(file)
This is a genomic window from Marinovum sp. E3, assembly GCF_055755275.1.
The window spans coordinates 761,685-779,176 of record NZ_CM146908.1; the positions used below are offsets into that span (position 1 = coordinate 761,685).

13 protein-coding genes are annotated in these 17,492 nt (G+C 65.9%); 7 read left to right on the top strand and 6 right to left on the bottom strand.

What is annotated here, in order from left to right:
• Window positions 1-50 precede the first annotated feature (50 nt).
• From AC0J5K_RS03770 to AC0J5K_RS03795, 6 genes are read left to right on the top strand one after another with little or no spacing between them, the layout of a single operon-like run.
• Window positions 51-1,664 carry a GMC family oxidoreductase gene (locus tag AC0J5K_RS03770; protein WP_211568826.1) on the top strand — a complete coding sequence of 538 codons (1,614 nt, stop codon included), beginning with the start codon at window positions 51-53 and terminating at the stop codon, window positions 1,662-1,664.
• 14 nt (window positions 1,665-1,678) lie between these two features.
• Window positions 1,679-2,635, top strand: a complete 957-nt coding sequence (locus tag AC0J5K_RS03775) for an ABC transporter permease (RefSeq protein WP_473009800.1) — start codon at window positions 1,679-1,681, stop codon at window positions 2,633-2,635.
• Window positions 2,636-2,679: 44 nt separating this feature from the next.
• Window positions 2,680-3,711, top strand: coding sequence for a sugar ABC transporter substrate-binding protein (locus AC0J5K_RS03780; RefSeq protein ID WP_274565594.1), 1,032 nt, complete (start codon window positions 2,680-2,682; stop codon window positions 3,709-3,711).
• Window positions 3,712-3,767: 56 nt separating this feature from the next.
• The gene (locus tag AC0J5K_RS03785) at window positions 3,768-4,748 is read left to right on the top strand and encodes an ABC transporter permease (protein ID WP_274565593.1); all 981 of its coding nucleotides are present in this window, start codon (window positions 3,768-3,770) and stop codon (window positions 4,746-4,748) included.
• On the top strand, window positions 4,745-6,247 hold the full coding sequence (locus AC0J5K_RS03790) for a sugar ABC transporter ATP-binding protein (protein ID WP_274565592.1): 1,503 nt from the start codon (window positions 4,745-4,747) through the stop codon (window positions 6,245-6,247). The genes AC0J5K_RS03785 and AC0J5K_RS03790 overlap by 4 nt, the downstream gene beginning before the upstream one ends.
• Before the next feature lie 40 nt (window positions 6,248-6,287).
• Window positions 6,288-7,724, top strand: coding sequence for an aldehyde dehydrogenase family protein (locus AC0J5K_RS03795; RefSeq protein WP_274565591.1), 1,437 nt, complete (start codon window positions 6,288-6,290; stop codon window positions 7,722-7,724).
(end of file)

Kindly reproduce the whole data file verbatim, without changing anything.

This is a genomic window from Marinovum sp. E3, assembly GCF_055755275.1.
The window spans coordinates 761,685-779,176 of record NZ_CM146908.1; the positions used below are offsets into that span (position 1 = coordinate 761,685).

13 protein-coding genes are annotated in these 17,492 nt (G+C 65.9%); 7 read left to right on the top strand and 6 right to left on the bottom strand.

What is annotated here, in order from left to right:
• Window positions 1-50 precede the first annotated feature (50 nt).
• From AC0J5K_RS03770 to AC0J5K_RS03795, 6 genes are read left to right on the top strand one after another with little or no spacing between them, the layout of a single operon-like run.
• Window positions 51-1,664 carry a GMC family oxidoreductase gene (locus tag AC0J5K_RS03770; protein WP_211568826.1) on the top strand — a complete coding sequence of 538 codons (1,614 nt, stop codon included), beginning with the start codon at window positions 51-53 and terminating at the stop codon, window positions 1,662-1,664.
• 14 nt (window positions 1,665-1,678) lie between these two features.
• Window positions 1,679-2,635, top strand: a complete 957-nt coding sequence (locus tag AC0J5K_RS03775) for an ABC transporter permease (RefSeq protein WP_473009800.1) — start codon at window positions 1,679-1,681, stop codon at window positions 2,633-2,635.
• Window positions 2,636-2,679: 44 nt separating this feature from the next.
• Window positions 2,680-3,711, top strand: coding sequence for a sugar ABC transporter substrate-binding protein (locus AC0J5K_RS03780; RefSeq protein ID WP_274565594.1), 1,032 nt, complete (start codon window positions 2,680-2,682; stop codon window positions 3,709-3,711).
• Window positions 3,712-3,767: 56 nt separating this feature from the next.
• The gene (locus tag AC0J5K_RS03785) at window positions 3,768-4,748 is read left to right on the top strand and encodes an ABC transporter permease (protein ID WP_274565593.1); all 981 of its coding nucleotides are present in this window, start codon (window positions 3,768-3,770) and stop codon (window positions 4,746-4,748) included.
• On the top strand, window positions 4,745-6,247 hold the full coding sequence (locus AC0J5K_RS03790) for a sugar ABC transporter ATP-binding protein (protein ID WP_274565592.1): 1,503 nt from the start codon (window positions 4,745-4,747) through the stop codon (window positions 6,245-6,247). The genes AC0J5K_RS03785 and AC0J5K_RS03790 overlap by 4 nt, the downstream gene beginning before the upstream one ends.
• Before the next feature lie 40 nt (window positions 6,248-6,287).
• Window positions 6,288-7,724, top strand: coding sequence for an aldehyde dehydrogenase family protein (locus AC0J5K_RS03795; RefSeq protein WP_274565591.1), 1,437 nt, complete (start codon window positions 6,288-6,290; stop codon window positions 7,722-7,724).